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Tips for achieving Distance
MUFF WIGGLER Forum Index -> Production Techniques  
Author Tips for achieving Distance
rishin
Greetings,

I'm approaching a composition of mine by first getting a really dense/industrial atmosphere established and trying to improvise melodies on top of it. But, I'd really like the atmosphere to be the "closest" to the listener, and I'd like acoustic sounding melodies to have some distance away from the listener, and have it gently travel closer and farther away. Does anyone have any tips for achieving that kind of distant and almost ethereal sound?

Thanks!
giugno
Use different reverbs on the different elements of the song. A longer reverb can help make things seem farther away.
Michael O.
As mentioned, a long reverb tail with longer pre-delay can create the illusion of distance. In addition to generally being more reverberant, more distant sounds are duller/darker than nearer sounds (e.g., the rumble of distant thunder vs. the crackle of thunder nearby). So, eq’ing out high frequencies can aid in creating the desired impression.
Muzone
haven't properly played with it yet, but TDR proximity might do what you want?
http://www.tokyodawn.net/proximity/
listentoaheartbeat
Michael O. wrote:
As mentioned, a long reverb tail with longer pre-delay can create the illusion of distance.


The reverb time and pre-delay (as well as the spread of the early reflections) are more related to the size of the room, not necessarily to how distant the source is from the listening position. In fact, a longer pre-delay can make the source appear closer since the direct sound is more pronounced. Imagine someone standing very close to you in the middle of a church, doing a hand clap. The reflections will have a noticeable delay. On the other hand, if the person is standing far away, closer to the walls, the direct sound and the reflections will arrive in close succession.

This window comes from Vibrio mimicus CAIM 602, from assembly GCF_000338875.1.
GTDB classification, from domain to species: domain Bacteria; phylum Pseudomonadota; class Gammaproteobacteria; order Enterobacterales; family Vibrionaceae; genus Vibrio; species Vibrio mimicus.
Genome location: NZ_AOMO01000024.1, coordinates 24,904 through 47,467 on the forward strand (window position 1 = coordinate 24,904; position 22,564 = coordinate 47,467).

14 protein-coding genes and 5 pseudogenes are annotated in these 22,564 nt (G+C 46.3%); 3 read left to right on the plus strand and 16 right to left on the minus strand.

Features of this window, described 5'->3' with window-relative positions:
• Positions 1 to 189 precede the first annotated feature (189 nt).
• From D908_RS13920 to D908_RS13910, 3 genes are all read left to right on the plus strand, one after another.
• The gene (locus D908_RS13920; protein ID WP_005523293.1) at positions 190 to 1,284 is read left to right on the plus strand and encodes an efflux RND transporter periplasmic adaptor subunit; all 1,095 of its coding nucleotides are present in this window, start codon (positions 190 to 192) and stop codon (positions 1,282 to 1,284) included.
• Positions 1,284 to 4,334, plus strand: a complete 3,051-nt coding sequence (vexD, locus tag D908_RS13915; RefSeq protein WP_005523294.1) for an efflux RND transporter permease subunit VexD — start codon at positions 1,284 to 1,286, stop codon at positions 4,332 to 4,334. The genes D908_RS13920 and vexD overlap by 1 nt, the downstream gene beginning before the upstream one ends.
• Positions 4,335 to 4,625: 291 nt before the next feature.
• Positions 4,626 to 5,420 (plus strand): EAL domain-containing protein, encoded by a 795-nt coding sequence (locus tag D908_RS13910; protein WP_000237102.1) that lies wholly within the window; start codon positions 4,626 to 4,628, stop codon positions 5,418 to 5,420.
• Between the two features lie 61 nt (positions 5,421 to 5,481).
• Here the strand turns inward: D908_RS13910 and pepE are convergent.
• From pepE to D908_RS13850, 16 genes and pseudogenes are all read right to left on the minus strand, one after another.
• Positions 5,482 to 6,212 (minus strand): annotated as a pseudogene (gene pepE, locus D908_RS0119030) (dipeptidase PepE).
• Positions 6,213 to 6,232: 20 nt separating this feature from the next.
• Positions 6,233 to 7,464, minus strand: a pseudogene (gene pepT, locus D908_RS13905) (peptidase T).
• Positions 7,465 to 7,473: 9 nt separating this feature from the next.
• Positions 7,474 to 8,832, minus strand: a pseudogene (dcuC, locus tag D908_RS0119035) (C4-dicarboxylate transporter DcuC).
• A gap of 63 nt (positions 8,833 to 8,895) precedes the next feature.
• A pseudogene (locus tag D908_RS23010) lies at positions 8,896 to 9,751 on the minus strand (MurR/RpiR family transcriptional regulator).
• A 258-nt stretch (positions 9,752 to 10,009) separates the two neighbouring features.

Michael O. wrote:
In addition to generally being more reverberant, more distant sounds are duller/darker than nearer sounds (e.g., the rumble of distant thunder vs. the crackle of thunder nearby). So, eq’ing out high frequencies can aid in creating the desired impression.


Indeed, the level and the damping of the direct signal are key, as is the reverb level. So generally if you turn down the level of the direct signal, roll off its high frequencies, and increase the reverb amount, the source will appear more distant.
dubonaire
Another tip is to roll off the top and bottom and compress. Sounds from further away tend to lose dynamic range and the high and low frequencies due to the Fletcher-Munson effect.

If you have a convolution reverb you can use an IR from an outdoor space.

If you have the melody panned off centre, also pan the reverb to the same location when at a distance.
Michael O.
listentoaheartbeat wrote:
Michael O. wrote:
As mentioned, a long reverb tail with longer pre-delay can create the illusion of distance.


The reverb time and pre-delay (as well as the spread of the early reflections) are more related to the size of the room, not necessarily to how distant the source is from the listening position. In fact, a longer pre-delay can make the source appear closer since the direct sound is more pronounced. Imagine someone standing very close to you in the middle of a church, doing a hand clap. The reflections will have a noticeable delay. On the other hand, if the person is standing far away, closer to the walls, the direct sound and the reflections will arrive in close succession.